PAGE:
ELVIS SMYLIE Q. Ladies and gentlemen, welcome to Royal Queensland, to all the media who are assembled here and welcome to Elvis Smylie, our young Queensland Pro who’s about to make his debut in this sport and then Australian PGA Championship, and of course, we have the Fortinet Women’s Australian Championship as well, WPGA Championship. […]
Q. Ladies and gentlemen, welcome to Royal Queensland, to all the media who are assembled here and welcome to Elvis Smylie, our young Queensland Pro who’s about to make his debut in this sport and then Australian PGA Championship, and of course, we have the Fortinet Women’s Australian Championship as well, WPGA Championship. We’ll have some questions in a moment, I’ll just start off with Elvis.
Elvis, first time in this event are there any nerves at all?
ELVIS SMYLIE: Yeah, I think there’ll be a little bit of nerves. It will be exciting nerves on the first tee. I’ve played Royal Queensland quite a lot, so I’m quite familiar with the place and looking forward to getting the week underway with Clayts on the bag.
Q. Any success at Royal Queensland in the past, you would have played a lot of golf here?
ELVIS SMYLIE: Yeah, I think going back to 2020 I played the Australian Amateur here. I think I made the quarters and unfortunately went on to lose to Jed, who eventually won it, so it’s a little bit nicer to say that when you lose to the winner. But no, I love the course and can’t wait to start.
Q. Elvis, you mentioned Clayts, having him on the course tomorrow on your bag this Tournament, what does that do for you in terms of knowledge and working your way around the place?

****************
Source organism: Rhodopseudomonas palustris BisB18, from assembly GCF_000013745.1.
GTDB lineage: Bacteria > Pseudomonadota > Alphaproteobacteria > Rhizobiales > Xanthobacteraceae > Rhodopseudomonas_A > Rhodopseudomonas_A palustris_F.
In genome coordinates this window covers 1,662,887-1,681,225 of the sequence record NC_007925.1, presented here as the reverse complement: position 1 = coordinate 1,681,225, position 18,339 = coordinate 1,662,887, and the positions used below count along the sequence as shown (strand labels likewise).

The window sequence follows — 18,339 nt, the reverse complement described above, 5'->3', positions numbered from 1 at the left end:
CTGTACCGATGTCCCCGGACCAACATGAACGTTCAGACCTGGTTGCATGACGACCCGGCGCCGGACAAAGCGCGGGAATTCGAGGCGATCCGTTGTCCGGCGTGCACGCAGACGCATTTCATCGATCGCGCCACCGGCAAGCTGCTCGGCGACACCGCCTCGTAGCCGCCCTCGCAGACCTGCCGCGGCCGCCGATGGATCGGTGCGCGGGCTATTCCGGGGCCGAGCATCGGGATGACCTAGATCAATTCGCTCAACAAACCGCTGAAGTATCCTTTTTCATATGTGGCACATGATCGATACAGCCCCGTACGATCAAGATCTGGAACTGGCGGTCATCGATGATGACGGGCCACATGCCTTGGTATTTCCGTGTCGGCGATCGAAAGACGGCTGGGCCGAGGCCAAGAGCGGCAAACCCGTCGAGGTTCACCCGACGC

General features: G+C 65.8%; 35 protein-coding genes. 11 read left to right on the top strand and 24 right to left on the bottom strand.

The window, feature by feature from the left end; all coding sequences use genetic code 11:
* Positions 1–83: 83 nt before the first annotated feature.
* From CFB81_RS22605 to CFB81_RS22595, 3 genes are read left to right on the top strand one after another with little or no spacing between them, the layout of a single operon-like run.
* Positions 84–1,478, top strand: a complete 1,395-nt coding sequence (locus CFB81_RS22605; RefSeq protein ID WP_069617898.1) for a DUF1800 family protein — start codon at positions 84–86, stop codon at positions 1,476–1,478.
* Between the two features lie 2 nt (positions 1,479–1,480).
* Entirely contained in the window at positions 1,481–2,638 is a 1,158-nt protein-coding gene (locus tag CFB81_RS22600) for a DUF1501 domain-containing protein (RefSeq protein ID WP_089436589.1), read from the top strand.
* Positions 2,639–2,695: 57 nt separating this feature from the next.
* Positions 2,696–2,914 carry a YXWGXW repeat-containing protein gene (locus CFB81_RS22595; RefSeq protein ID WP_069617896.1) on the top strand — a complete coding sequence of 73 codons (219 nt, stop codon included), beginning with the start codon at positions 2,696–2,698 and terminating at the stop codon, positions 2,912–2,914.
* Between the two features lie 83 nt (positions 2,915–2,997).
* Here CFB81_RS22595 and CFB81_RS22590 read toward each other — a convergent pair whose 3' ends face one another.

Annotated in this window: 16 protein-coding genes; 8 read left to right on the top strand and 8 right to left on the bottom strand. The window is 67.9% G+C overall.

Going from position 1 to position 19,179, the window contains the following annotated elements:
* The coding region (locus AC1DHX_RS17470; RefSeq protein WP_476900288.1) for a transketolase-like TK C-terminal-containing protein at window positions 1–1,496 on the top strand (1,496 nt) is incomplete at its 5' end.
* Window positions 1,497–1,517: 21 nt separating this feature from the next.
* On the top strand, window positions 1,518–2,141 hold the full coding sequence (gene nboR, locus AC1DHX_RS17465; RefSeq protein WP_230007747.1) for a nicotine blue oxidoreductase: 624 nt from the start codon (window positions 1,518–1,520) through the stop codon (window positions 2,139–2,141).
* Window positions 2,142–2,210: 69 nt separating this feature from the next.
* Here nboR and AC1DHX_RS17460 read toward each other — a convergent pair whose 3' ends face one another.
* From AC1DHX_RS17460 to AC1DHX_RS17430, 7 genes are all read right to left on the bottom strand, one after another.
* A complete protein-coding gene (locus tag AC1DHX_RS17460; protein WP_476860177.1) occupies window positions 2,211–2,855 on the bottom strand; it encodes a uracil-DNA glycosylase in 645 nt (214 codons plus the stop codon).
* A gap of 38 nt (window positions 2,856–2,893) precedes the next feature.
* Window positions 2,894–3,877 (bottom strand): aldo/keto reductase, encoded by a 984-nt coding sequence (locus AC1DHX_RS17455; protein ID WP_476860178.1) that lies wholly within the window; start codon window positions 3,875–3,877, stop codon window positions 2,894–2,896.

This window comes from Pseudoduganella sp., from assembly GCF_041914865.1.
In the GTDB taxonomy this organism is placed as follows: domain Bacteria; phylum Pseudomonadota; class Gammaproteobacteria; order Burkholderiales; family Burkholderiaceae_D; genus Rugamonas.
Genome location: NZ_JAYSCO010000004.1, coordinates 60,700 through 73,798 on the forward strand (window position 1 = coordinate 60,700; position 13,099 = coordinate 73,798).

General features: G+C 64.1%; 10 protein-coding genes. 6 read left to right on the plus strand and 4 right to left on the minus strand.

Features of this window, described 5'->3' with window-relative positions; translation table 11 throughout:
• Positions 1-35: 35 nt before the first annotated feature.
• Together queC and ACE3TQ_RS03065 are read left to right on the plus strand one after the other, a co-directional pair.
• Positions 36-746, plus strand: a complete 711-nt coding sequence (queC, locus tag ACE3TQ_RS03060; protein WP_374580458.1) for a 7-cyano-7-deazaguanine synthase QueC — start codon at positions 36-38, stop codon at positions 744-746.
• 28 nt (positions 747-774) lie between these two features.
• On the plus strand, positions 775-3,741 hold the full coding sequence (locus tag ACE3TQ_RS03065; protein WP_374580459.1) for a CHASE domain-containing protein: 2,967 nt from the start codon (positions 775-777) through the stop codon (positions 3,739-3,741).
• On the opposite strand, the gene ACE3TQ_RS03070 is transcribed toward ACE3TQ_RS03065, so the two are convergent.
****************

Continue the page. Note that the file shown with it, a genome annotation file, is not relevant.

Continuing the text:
ELVIS SMYLIE: Yeah, it means everything to be able to have a little bit of an inside scoop with the course’s own to be on your bag. This place is what you see is what you get around here and yeah, it’s very hard to be able to be flabbergasted when you’re off the tee. It’s very clear right in front of you, but around the greens it can get pretty tricky with all the undulation and slope, so being on the right side of the hole is quite important around here. But yeah, Clayts and I will have that down pat, so we’ll be fine.
Q. It’s a really strategic sort of a golf course and you come off playing the last event in Melbourne on a lot of strategic courses as well. Does that sort of give you a lot of confidence going into the week?
ELVIS SMYLIE: Yeah it does, most certainly. Playing the Sandbelt Invitational where Clayts and Geoff, they both hosted that event and it was such a great first year for it. Going into Royal Queensland, it reminds me a little bit of Sandbelt Golf. I mean, obviously nothing similar to Sandbelt Golf when you’re away from Melbourne, but this is probably the closest thing you can get to it. It’s a little lengthy. There’s a couple of long holes in areas but yeah, just keep it straight, and knock it on the green, make some putts, keep it simple, it will be fine.
Q. Elvis, watching Cam Smith this morning, how inspirational is that for you to want to go out and do what he did?
ELVIS SMYLIE: Yeah, it’s very inspirational. I remember going back to 2019 where I spent a week with Cam over in Jacksonville. That was great to be able to get an insight of what life’s like on the PGA Tour and most importantly what I need to do in order for me to get to that level. That was a really good learning curve for me. I think I was 17 at the time. So I’ve had a couple of years since then to work on my game and find little holes that I might need to improve. I like to call them the 1 per cent stuff. It’s very inspiring. He’s such a legend of a guy. He’s such a down to earth guy. So to be able to see him win, it was great to see that for him and for Australian golf.
Q. Just further to that, to hold off the number 1 in the world, there’s a bit of ticker there, isn’t there, you need it in a bottle?